Christine Duvivier, MAPP ’07, has a mission to unleash the hidden talents in every young adult. A positive change leader, speaker and mentor, Christine challenges the notion that teens who are not top performers have something wrong with them. She proposes a new model based on her work in positive change. Instead of chasing grades and standardized test results, her model affirms that every student is gifted and free to develop and showcase innate talents in school and careers. Web site. Email. Full bio. Christine’s articles are here.
This is the first article in a 3-part series. Read here about Myth #2.
Three false, harmful myths are holding our children back. When we de-bunk these myths, the future looks very bright for our teens. In fact, in recent study, I found that—no matter what their GPA—teens will have great opportunities because world, corporate, and scientific prospects depend on a far broader set of characteristics than those we emphasize in our system of education. I’d like us to create systems where more kids can thrive sooner, and that means refuting the myths:
- Not being a top student means you are not hardworking, motivated, or intelligent.
- Being a top student leads to a great life.
- Our approach to education is best for our teens.
This article is the first in a series that will look at each of the myths in turn.
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Myth #1: Bottom Students Do Not Work Hard
Contrary to popular mythology, I found that students in the bottom 80% of their classes actually work much harder than people think. Students in what I call “The Bottom 80™” are told they have learning disabilities or lack motivation, but in fact they are perfectly capable of learning and are highly motivated when the situation suits their interests and their gifts.
- Take Tara for example. When it comes to learning, 16-year-old Tara is a self-starter, but here’s the rub: she resists being “taught” by someone else. Instead, she observes others and practices in her own mind. She made the competitive tennis team in seventh grade, without ever taking a tennis lesson.
- Or consider 17-year-old Elizabeth who can visualize a complex scenario in her head and get an answer without others understanding how she got there. It is a gift that allows her to grasp high-level science concepts easily, but can get in the way of written-language-based learning. In fact, Ron Davis has described the gift of visual thinking as the root of dyslexia in his book, “The Gift of Dyslexia.”
- Laura, age 14, chose a difficult-to-research topic for her first multi-month project, despite pleading from her parents to pick something easier, because she was fascinated by it—she initiated and persisted in tracking-down adults in a remote location that she could interview.
- Matt, whose IQ is 142 but who receives grades in The Bottom 80™, reads for hours on end to learn everything he can about a subject that interests him.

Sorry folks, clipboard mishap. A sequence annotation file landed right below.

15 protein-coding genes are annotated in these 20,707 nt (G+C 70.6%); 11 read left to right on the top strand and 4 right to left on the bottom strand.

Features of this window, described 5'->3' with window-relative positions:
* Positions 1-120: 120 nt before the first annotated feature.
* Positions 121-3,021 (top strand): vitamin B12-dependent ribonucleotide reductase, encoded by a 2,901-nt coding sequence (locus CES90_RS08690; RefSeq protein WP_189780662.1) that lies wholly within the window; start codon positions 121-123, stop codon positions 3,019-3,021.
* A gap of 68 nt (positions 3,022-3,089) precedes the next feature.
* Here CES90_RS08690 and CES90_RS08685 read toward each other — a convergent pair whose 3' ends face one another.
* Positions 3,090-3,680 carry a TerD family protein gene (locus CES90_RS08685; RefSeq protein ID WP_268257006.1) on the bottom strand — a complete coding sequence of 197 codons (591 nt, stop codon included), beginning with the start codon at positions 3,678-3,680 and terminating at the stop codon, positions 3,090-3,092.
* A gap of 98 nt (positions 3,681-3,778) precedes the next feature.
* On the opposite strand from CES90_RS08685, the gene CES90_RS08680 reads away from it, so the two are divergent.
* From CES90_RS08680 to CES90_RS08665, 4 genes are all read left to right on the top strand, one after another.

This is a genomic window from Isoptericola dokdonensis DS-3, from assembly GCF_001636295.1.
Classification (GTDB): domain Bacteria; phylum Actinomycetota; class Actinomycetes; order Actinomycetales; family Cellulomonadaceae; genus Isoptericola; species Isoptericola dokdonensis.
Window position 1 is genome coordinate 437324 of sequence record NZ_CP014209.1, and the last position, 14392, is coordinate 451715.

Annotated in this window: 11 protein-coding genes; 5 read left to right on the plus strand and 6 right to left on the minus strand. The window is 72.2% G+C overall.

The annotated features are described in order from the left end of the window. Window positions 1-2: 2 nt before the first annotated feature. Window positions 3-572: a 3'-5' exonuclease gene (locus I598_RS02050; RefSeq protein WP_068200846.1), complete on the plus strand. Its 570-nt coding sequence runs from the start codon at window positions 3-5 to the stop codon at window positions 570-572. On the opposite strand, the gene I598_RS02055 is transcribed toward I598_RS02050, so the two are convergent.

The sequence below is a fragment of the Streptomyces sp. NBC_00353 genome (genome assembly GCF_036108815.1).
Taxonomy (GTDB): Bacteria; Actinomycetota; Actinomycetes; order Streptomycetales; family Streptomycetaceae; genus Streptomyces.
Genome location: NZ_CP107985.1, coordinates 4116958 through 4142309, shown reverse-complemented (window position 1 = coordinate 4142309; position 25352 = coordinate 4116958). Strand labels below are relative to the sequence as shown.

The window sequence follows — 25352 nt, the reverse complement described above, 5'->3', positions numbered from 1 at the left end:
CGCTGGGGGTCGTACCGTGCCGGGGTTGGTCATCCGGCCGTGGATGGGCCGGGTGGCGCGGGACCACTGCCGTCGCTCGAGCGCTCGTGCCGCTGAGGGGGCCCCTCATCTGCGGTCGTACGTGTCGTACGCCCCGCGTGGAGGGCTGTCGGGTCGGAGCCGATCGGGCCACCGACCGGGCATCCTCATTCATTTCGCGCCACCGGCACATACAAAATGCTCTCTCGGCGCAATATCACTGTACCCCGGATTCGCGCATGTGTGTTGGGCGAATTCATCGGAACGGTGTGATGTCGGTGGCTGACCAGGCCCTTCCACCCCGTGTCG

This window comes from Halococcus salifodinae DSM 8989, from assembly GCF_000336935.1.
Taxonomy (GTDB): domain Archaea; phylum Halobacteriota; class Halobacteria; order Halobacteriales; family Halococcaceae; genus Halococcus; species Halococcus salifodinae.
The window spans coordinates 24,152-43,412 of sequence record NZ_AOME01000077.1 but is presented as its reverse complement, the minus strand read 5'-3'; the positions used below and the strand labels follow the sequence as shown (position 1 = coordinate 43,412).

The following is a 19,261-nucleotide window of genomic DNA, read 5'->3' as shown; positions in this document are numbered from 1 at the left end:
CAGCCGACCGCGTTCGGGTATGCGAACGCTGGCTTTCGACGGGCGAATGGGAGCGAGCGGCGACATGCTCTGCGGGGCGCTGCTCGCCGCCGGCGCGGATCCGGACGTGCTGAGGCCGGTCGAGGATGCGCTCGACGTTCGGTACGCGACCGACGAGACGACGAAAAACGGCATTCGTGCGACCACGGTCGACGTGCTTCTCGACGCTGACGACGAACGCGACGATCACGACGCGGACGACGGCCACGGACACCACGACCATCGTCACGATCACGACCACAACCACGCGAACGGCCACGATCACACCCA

- Michelle is tenacious, “working herself to the bone,” to complete all of her school work.
A common theme among The Bottom 80™ group was tenacity and diligence when a topic interests them— they “become completely absorbed in learning,” and “dive in head first.” These students have gifts that are well-suited to successful lives, but often these abilities are not amplified and enhanced in school. Instead, we may think that these students are not capable because their gifts do not match what we look for in school.
Why Should We Dispel This Myth?
We are not helping teens make the most of these vital gifts that have the potential to contribute to the world. Much of school is other-directed, written-language-centric, and not designed to build upon individual students’ gifts and strengths.
If you look at the real-life data, you’ll find that many hardworking, motivated, gifted people—including renowned scientists, leaders, and productive citizens—were not good students. Take Vernon Smith, for example: a Nobel Prize-winner in economics and a “C” student who dropped out of high school. Is he an exception? No. Vernon Smith is someone who was able to amplify his gifts. He thrived with hands-on learning, and disproved the leading economic theory because he designed his class to learn through physical touch and movement, rather than reading and writing.
How Can We Act to Dispel This Myth?
- Educate ourselves and our teens.
We can appreciate the value of each child’s strengths and gifts. Understand how their very gifts can get in the way of performing well in school. Discuss the real-world data on successful people who were not good students.
- Offer more opportunities for kids.
We can learn how to allow teens to use their gifts and strengths in ways that engage them. Ideally, we will do this in classrooms, but at a minimum, this means more opportunities for sports, art, music, community service, meditation, and movement.
- Look at their bright side.
When you find their gifts and strengths, all teens look bright.
When we stop thinking of poor performance as a problem with the child, and instead create a sense of awe by seeing how she learns and appreciating her gifts, we will feel confident that the future is bright indeed.
Images: girl and girl reading (from imagebase), Vernon Smith (from here)
Csiksentmihalyi, M. (1990). Flow: The psychology of optimal experience.. New York: Harper Perennial.
Davis, R. (1994). The Gift of Dyslexia. New York: Ability Workshop Press.
Duvivier, C. (2007). Appreciating Beauty in The Bottom 80™. Philadelphia, PA: Capstone Project for University of Pennsylvania MAPP degree.
Hallowell, E. (2003). The Childhood Roots of Adult Happiness: Five Steps to Help Kids Create and Sustain Lifelong Joy. New York: Ballantine Books.
Seligman, Martin (2004), Authentic Happiness: Using the New Positive Psychology to Realize Your Potential for Lasting Fulfillment. New York: Free Press.